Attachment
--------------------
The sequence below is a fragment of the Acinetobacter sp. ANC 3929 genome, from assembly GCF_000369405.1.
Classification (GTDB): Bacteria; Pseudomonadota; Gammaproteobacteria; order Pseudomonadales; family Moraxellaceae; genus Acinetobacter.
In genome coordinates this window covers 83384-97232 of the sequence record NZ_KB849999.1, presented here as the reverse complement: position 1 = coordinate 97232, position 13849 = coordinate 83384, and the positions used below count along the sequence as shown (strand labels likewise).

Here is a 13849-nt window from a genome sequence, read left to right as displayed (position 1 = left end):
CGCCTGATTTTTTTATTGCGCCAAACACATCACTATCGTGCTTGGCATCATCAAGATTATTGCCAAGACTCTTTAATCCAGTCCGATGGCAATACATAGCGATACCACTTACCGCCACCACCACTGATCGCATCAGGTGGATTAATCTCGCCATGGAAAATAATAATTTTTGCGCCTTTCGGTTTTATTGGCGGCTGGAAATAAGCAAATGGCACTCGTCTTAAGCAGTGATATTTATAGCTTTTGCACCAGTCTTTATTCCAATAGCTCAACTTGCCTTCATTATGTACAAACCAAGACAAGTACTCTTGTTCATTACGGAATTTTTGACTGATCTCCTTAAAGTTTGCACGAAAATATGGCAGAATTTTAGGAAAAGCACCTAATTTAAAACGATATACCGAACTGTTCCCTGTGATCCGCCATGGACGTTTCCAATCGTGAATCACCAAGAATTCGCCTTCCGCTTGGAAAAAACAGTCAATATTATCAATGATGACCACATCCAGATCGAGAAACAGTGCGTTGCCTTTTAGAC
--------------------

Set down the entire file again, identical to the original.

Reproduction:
The sequence below is a fragment of the Acinetobacter sp. ANC 3929 genome, from assembly GCF_000369405.1.
Classification (GTDB): Bacteria; Pseudomonadota; Gammaproteobacteria; order Pseudomonadales; family Moraxellaceae; genus Acinetobacter.
In genome coordinates this window covers 83384-97232 of the sequence record NZ_KB849999.1, presented here as the reverse complement: position 1 = coordinate 97232, position 13849 = coordinate 83384, and the positions used below count along the sequence as shown (strand labels likewise).

Here is a 13849-nt window from a genome sequence, read left to right as displayed (position 1 = left end):
CGCCTGATTTTTTTATTGCGCCAAACACATCACTATCGTGCTTGGCATCATCAAGATTATTGCCAAGACTCTTTAATCCAGTCCGATGGCAATACATAGCGATACCACTTACCGCCACCACCACTGATCGCATCAGGTGGATTAATCTCGCCATGGAAAATAATAATTTTTGCGCCTTTCGGTTTTATTGGCGGCTGGAAATAAGCAAATGGCACTCGTCTTAAGCAGTGATATTTATAGCTTTTGCACCAGTCTTTATTCCAATAGCTCAACTTGCCTTCATTATGTACAAACCAAGACAAGTACTCTTGTTCATTACGGAATTTTTGACTGATCTCCTTAAAGTTTGCACGAAAATATGGCAGAATTTTAGGAAAAGCACCTAATTTAAAACGATATACCGAACTGTTCCCTGTGATCCGCCATGGACGTTTCCAATCGTGAATCACCAAGAATTCGCCTTCCGCTTGGAAAAAACAGTCAATATTATCAATGATGACCACATCCAGATCGAGAAACAGTGCGTTGCCTTTTAGAC